It’s the early 1920s in northeast Oklahoma, and the Osage people are enjoying the trappings of their unusual wealth. Rich from oil, the Osage live in mansions, keep white servants and drive the latest automobiles. But then the members of the tribe start dying in mysterious circumstances, sparking a scandal that still haunts the community to this day.
The story began back in the 1870s, when settlers forced the Osage to leave Kansas and relocate to a rocky patch of land in what is now Oklahoma. Initially, it’s likely that few believed this new reservation held any worth. Within a few decades, though, vast deposits of oil had been discovered beneath the new Osage lands.
Then in 1907, preparations were being made to form the state of Oklahoma. And as part of the negotiations, authorities granted 657 acres of reservation land to each member of the Osage tribe. From that time on, then, any prospectors hoping to gain access to the region’s oil were required to hand over a hefty fee.
In fact, in 1923 alone, the Osage collected a staggering $30 million dollars in oil rights – worth around $400 million in today’s money. And members of the tribe then began to live incredibly extravagant lives thanks to these new found riches. Soon, the Native American inhabitants of Osage County had built grand mansions and were driving around in chauffeured cars.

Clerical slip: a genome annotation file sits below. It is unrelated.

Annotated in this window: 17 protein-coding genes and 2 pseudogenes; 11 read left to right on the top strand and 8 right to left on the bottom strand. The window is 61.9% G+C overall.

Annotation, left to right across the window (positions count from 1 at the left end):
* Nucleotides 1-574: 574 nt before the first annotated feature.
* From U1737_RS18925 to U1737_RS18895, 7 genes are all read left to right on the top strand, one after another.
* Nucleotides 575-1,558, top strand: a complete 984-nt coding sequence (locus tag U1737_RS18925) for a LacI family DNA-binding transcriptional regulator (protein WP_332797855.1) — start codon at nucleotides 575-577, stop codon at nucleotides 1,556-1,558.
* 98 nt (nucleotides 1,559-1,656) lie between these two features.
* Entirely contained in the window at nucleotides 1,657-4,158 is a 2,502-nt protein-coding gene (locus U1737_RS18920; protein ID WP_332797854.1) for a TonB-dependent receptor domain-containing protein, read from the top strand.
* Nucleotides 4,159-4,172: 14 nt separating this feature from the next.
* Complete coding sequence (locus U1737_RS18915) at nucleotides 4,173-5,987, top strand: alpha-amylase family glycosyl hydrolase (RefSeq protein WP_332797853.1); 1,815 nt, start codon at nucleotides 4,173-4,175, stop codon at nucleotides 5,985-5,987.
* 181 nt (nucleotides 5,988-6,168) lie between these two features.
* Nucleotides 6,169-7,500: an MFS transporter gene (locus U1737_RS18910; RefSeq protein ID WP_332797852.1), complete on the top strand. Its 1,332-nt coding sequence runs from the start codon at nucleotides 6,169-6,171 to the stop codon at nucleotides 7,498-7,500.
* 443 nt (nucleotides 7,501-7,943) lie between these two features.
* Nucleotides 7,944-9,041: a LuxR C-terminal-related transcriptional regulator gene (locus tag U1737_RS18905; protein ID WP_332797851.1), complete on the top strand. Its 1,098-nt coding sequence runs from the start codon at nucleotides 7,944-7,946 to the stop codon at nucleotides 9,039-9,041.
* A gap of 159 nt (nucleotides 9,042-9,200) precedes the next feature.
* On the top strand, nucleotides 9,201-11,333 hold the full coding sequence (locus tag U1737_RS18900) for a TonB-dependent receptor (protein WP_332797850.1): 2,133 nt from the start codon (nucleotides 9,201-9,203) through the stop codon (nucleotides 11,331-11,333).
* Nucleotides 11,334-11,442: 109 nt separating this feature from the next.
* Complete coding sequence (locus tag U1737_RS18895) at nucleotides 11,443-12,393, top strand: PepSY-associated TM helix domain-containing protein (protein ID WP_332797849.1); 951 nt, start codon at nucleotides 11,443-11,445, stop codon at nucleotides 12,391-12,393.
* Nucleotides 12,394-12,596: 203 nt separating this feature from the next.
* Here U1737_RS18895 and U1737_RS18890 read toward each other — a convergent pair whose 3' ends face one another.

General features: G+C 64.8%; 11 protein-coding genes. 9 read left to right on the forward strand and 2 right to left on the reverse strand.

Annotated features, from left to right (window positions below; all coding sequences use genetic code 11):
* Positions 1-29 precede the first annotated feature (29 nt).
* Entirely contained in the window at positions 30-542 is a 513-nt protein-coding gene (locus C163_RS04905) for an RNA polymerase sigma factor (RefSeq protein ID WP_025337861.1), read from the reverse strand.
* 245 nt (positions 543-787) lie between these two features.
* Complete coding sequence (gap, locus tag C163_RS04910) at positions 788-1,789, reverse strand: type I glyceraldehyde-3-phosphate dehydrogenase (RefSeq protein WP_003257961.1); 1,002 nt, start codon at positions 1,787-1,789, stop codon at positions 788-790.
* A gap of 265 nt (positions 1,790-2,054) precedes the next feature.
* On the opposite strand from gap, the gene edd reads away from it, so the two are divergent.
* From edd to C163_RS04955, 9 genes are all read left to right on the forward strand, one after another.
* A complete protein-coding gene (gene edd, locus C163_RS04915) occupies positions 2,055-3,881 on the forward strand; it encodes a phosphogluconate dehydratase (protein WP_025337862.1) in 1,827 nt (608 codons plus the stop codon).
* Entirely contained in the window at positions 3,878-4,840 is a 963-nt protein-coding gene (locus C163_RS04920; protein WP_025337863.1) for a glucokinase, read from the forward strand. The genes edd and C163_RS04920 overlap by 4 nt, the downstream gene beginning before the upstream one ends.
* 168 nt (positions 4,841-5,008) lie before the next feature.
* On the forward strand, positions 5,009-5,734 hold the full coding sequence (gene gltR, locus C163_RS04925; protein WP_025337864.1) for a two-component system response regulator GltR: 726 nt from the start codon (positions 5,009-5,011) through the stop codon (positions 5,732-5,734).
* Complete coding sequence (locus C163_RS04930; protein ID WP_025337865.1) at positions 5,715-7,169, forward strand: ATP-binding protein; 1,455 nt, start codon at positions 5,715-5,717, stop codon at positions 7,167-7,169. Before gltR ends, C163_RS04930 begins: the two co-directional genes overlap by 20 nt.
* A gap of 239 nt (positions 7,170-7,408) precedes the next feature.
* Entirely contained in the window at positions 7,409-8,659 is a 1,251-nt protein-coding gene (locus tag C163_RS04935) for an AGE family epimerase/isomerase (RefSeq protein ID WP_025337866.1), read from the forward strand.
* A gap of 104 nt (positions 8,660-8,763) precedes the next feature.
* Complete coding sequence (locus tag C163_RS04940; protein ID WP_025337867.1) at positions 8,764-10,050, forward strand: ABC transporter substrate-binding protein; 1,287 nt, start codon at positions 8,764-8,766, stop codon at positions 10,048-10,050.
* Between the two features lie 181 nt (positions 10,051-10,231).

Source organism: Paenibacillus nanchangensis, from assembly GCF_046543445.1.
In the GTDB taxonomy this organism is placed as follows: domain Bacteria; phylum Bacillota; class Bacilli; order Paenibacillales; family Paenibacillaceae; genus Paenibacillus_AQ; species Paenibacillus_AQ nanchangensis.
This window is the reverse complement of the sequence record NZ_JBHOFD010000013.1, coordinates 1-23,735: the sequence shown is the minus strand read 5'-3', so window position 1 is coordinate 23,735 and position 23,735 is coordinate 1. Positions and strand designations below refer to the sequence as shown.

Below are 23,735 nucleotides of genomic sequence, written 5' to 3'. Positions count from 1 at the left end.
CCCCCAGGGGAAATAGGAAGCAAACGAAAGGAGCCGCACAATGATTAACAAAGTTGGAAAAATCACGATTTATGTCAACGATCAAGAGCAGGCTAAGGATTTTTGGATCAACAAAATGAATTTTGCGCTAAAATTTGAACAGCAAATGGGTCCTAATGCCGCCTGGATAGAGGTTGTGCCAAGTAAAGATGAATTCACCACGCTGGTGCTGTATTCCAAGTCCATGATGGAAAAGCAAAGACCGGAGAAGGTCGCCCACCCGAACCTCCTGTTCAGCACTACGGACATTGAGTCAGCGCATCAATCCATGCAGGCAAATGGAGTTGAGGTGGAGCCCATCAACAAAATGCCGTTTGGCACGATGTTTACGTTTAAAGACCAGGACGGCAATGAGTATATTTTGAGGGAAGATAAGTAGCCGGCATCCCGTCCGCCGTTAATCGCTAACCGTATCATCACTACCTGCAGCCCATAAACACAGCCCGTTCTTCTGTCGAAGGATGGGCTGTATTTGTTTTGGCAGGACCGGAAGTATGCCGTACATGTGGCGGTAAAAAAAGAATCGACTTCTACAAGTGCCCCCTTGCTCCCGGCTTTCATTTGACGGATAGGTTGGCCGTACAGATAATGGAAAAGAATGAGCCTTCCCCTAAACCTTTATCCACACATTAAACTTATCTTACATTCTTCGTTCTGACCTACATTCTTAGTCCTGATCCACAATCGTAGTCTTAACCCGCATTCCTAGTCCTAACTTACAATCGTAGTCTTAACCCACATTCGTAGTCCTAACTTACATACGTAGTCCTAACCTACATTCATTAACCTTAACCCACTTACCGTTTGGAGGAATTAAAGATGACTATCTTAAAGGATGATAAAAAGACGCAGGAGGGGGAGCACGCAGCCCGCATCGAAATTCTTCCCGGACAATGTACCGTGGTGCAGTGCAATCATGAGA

Perhaps unsurprisingly, though, not everyone was not happy about this situation. Subsequently, in 1921, congress made it a legal requirement for each Osage to have their finances overseen by a court-appointed white guardian. But it wasn’t long before many of these custodians began to abuse their position of power.
These abuses of power saw the Osage defrauded of great swathes their wealth. In some cases, guardians conned the Osage out of money by selling them goods for more than they were worth. In others, certain the use of businesses were recommended to the tribe, with guardians pocketing kickbacks from the given firms in return. There were also a number of incidents when those who were supposed to be monitoring the Osage’s finances stole money outright. In fact, some $8 million of Osage money is thought to have been lost in this way.
And things soon took a far more sinister turn. In May 1921, the body of an Osage woman named Anna Brown was found abandoned in a ravine. Initially, police chalked up her mysterious death to alcohol poisoning – despite the fact that Anna’s head bore a bullet hole. But just two months later, Anna’s mother, Lizzie, died. And this time foul play was suspected, with poisoning deemed to be the cause of death.
Apparently, Lizzie had been an incredibly wealthy woman, having inherited Anna’s land as well as that belonging to her late husband and two deceased daughters. After Lizzie’s death, her wealth was passed on to her heirs. But sadly, money could not stop the murderous violence that had begun to stalk the Osage.
Just two years later, in fact, Lizzie’s remaining daughters, Mollie and Rita, experienced another loss when their cousin Henry Roan was found dead from a gunshot wound. And then one March morning in 1923, Mollie heard the sound of a violent explosion tearing through the neighborhood.
Tragically, a bomb had gone off underneath Rita’s house, killing her and her husband instantly. By now, Mollie’s entire immediate family were dead. And shockingly hers wasn’t the only Osage family being plagued by death and violence. In fact, by 1923, the Osage death toll had reached at least 24 in what the press were calling a “Reign of Terror.” What’s more, it wasn’t just the Osage who were being targeted; those who were trying to solve the mystery were also meeting with unsavory ends.